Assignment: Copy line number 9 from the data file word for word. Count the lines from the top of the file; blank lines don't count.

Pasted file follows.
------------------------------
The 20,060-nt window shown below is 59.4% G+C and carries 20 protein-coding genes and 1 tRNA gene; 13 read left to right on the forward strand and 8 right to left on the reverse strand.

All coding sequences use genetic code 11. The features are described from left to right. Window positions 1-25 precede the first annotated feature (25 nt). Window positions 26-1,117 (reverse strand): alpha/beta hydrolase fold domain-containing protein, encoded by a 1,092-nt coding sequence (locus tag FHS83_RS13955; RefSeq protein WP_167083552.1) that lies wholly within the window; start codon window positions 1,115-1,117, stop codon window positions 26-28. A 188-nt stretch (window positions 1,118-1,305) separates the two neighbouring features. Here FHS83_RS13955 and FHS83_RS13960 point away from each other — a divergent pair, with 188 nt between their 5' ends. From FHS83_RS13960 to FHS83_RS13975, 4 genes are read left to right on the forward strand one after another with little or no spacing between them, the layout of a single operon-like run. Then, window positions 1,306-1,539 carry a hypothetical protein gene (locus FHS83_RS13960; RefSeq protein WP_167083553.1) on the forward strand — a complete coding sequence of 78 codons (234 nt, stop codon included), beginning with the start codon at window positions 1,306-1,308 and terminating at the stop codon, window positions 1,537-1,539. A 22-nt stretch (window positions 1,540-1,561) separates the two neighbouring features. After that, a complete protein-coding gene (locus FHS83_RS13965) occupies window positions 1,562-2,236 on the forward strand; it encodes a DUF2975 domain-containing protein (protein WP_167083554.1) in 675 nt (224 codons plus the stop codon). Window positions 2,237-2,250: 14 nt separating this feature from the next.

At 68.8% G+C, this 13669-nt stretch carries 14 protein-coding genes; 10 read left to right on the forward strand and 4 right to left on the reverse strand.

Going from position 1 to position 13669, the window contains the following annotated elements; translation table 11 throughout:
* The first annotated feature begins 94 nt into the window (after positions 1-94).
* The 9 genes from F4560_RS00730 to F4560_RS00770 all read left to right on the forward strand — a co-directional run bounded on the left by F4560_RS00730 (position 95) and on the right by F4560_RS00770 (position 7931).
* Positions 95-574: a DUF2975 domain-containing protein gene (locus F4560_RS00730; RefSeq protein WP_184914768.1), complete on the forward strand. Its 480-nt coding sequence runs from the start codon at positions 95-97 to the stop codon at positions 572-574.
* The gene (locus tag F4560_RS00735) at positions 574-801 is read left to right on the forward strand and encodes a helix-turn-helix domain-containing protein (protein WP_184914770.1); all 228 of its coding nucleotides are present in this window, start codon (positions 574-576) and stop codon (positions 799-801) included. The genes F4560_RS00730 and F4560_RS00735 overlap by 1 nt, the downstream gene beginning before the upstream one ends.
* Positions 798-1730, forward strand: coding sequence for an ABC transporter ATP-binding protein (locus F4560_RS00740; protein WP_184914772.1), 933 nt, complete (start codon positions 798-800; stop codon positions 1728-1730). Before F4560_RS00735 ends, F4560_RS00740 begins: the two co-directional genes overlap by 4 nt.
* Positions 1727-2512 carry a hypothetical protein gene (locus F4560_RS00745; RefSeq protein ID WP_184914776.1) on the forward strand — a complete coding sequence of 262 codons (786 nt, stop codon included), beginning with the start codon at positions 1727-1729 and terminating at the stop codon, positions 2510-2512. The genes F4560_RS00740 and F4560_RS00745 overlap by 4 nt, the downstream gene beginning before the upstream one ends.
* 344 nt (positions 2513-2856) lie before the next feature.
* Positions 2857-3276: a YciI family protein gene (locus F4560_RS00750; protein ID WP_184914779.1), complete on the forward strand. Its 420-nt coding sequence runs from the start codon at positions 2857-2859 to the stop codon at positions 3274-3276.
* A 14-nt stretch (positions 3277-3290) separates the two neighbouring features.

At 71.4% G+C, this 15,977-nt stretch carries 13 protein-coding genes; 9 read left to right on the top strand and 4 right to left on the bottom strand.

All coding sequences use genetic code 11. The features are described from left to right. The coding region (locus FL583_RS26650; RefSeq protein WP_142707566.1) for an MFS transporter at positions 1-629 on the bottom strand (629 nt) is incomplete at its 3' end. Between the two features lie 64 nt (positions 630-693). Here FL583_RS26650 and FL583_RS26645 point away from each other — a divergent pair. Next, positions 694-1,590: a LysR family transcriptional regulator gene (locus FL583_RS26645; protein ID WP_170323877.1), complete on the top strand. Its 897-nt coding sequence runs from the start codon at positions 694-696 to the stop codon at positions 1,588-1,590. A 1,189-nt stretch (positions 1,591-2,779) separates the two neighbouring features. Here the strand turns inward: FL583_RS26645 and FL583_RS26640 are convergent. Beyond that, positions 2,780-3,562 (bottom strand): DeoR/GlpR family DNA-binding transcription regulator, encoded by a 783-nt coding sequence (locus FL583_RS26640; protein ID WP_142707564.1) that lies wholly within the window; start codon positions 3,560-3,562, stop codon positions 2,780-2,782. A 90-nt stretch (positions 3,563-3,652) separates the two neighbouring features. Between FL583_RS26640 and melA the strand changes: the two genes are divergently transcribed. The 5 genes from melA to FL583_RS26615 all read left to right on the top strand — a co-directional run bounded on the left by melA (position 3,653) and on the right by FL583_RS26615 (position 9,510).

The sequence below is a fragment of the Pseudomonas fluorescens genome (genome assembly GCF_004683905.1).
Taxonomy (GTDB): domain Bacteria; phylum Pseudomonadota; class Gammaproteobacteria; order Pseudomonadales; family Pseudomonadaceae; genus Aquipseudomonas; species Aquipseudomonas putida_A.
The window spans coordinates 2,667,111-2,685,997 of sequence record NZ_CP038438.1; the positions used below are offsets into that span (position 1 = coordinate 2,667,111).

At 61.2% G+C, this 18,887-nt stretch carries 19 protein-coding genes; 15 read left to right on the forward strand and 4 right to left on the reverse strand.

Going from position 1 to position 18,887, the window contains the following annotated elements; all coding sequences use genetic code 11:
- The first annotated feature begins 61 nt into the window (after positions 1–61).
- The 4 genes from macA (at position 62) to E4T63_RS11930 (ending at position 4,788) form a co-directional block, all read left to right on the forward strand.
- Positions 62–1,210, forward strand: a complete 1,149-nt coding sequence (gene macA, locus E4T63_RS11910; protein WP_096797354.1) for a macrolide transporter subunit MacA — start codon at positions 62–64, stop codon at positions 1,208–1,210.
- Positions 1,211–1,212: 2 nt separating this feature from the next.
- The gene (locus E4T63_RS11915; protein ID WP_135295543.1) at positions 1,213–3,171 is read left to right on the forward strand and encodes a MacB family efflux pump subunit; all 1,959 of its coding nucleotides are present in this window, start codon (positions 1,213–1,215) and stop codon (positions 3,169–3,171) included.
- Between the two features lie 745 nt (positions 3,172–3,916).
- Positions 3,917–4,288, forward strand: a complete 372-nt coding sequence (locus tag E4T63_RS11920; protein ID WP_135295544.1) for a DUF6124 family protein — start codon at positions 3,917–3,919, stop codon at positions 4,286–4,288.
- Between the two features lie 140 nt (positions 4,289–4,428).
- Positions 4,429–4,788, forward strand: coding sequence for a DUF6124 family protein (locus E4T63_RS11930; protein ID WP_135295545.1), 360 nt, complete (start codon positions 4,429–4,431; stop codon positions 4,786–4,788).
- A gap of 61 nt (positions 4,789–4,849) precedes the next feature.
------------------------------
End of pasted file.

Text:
* Positions 798-1730, forward strand: coding sequence for an ABC transporter ATP-binding protein (locus F4560_RS00740; protein WP_184914772.1), 933 nt, complete (start codon positions 798-800; stop codon positions 1728-1730). Before F4560_RS00735 ends, F4560_RS00740 begins: the two co-directional genes overlap by 4 nt.